love, poem, poetry, prose, Uncategorized

Paper-thin Parchment

When I was six,

I crafted a heart from glue and loose glitter

on a morning, too far gone from now.

At an age, where a cow

jumped over the moon

and sung of spoons I had yet to bend

on plates, fated to be shattered by falling stars.

Dear six-year-old me,

trapped between the blank slate and the final stare,

don’t pay that blue much mind.

When you find

paper-thin parchment just so easily tears,

my prayer is that you’ll use that same-colored crayon

to construct a kaleidoscope

based on the wonder you’ve been told

and the colors you have yet to see.

Today, my heart broke,

which is to say for you,

it is just beating.

May this glue be your assurance that some things stick

despite the years

and wear on the hands that press red into the folds.

-A. Struthers

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artist, poetry, prose, Uncategorized

Diary Entry 22:

February 12th: Started 9:08pm. Finished 10:42pm. (Based on Joseph Christian Leyendecker’s painting ’The Violinist and His Assistant’).

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Moonlight on 7th

Who could imagine a tree 

singing of heaven 

in an uprooted forest

or the Actaeon of ambition 

daring to quench his thirst 

with a sonata

that waltzes on glass?

 

Here

stir the sonnets of broken bars

and the metronomed soles

downing the beats  

they call 

ichor. 

 

Tossing peanuts into caps, 

a sleight of hand sprouts diamonds from the waterlogged wells

and in a misguided hope,

spares a penny for good luck.

 

In a city that’s forgotten its core,

what’s to make of the hollow, 

in which the hair of Pegasus still sounds?

 

Grazing the grounds,

the stag strings his bow with a quivering arrow.

His marrow?

The moonlight.

-A. Struthers

poetry, prose, Uncategorized, Van Gogh

L’Arlésienne

L’Arlésienne

I gaze upon the Madame
so long as admiration permits,
hoping by a small chance,
she may take note of my heart-like hands
and steady the beating of my banal brush.

This mystery, who mutes my madness
and tames the tenebrific chuckles of a feverish mind.
Imagine how richly I could paint the heavens,
if one such as her was my wind?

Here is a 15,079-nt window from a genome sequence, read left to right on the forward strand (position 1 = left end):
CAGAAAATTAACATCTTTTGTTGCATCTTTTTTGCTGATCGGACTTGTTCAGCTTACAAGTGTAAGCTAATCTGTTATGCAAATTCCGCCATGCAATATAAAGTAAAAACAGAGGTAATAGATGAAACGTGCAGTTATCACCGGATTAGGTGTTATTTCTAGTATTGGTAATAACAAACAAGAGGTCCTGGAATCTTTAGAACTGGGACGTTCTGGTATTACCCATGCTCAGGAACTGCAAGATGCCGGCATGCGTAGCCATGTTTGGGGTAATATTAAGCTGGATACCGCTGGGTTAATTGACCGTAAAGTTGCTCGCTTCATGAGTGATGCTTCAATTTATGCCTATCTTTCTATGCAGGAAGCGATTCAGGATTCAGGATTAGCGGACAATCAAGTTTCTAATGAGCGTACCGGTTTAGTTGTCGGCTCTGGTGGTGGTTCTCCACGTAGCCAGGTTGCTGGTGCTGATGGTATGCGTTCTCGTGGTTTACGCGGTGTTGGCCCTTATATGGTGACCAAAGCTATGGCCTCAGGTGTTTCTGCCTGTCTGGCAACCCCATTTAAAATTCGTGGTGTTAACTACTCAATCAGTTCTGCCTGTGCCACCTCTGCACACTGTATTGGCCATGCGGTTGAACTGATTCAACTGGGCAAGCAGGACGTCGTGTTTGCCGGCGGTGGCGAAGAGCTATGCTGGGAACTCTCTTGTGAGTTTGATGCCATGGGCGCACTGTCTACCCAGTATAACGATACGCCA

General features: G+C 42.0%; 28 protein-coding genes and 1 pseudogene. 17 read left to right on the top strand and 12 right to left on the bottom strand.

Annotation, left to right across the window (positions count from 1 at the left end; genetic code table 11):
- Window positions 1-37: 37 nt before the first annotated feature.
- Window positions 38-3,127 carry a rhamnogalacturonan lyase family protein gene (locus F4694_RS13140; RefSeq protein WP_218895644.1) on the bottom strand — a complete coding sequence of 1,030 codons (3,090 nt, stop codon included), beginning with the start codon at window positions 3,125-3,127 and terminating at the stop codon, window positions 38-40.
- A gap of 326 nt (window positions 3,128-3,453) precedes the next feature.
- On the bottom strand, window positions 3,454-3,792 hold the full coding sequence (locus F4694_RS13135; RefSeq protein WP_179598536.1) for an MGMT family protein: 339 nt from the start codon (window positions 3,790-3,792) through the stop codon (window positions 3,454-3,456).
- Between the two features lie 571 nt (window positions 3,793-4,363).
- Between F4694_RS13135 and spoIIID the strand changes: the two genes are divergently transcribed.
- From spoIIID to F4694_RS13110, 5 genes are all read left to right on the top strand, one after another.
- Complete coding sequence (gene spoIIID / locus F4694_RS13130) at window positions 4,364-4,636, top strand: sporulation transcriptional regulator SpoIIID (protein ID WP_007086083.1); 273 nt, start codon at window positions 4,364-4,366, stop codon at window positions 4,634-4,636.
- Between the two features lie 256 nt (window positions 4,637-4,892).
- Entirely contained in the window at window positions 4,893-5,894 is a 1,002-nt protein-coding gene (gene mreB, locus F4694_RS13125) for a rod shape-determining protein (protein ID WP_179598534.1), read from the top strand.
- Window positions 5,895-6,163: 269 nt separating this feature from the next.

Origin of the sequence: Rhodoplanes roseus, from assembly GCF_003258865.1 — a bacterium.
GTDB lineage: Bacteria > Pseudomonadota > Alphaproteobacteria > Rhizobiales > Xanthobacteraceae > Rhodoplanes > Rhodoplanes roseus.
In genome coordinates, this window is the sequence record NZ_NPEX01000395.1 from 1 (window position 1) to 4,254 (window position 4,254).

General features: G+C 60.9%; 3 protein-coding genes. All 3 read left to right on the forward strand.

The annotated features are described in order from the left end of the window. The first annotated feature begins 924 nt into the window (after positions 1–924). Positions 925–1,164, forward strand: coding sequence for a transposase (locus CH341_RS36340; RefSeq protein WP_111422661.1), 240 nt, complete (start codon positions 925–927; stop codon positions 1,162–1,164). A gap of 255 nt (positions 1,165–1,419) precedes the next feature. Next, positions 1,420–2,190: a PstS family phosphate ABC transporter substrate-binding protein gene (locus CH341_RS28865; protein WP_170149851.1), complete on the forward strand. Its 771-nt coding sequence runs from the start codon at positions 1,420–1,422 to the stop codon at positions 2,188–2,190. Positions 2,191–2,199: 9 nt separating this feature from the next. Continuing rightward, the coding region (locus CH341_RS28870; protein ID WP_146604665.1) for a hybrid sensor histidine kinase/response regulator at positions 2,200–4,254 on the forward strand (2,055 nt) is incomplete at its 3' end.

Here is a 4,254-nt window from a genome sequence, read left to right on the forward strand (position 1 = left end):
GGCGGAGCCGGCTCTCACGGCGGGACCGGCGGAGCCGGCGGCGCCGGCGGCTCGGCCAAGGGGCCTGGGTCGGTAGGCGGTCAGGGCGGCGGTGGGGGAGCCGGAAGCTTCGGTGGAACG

She, who of all women born
understands me most and yet, least of all-
a candle in my coffin
and the pull of a muffled bell.

I love the Madame as intended
which is to say,
she is too heavenly for me to wish earth upon her.

She is time outside of time,
and the kiss of an angel who smiled.
Who am I to defile this gift that was meant for the world and not me?

-A. Struthers

poetry, prose, rhyme, shakespeare, Uncategorized, war

The War of Rhyme and Prose

The Montagues and Capulets is a tale of tragic throes,

yet nothing half as hapless as the war of Rhyme and Prose.

Its fragments seem to tell the tale of rhythms crossing stars,

that happened by their fervor to foment familial bars.

Good Rhyme when met by pretense, in the riddle that was Prose

skipped her mental pitter at the flitter of his flows.

And in seeing Rhyme had rhythm, Old Prose fell off his feet

and said without her reason that his life was ne’er complete.

The two did meet in secret, for none could bear the shame

of mixing up the metre with the measure of their name.

Faint ‘Iamb Yours’ were muttered by the flutter of the page

which escalated friction in prediction of the phage.

When word broke out they wronged their tome, the two were told to part

and ushered from their opus into isotropous art.

The weight of all the fighting by the pen that was their sword

severed ink, as Prose did drink, the critic of his chord.

Good Rhyme was soon beside herself, for depth that did depart

and sung, though so inside herself, of how her beat had heart.

Each age has seen its liking,

though in form, some do detest

the pairing of a dactyl with a tactile anapest.

The moral of this war of words

is that their feud found way

to mystify the masses in dividing present day.

The only hope we have to end the war of Rhyme and Prose

is not to feed the fodder to the slaughter of the close.

If, perchance, we’re lucky,

such words will find a way,

to heal the strains of sorrow

in the sonnets that we play.

-Amy Struthers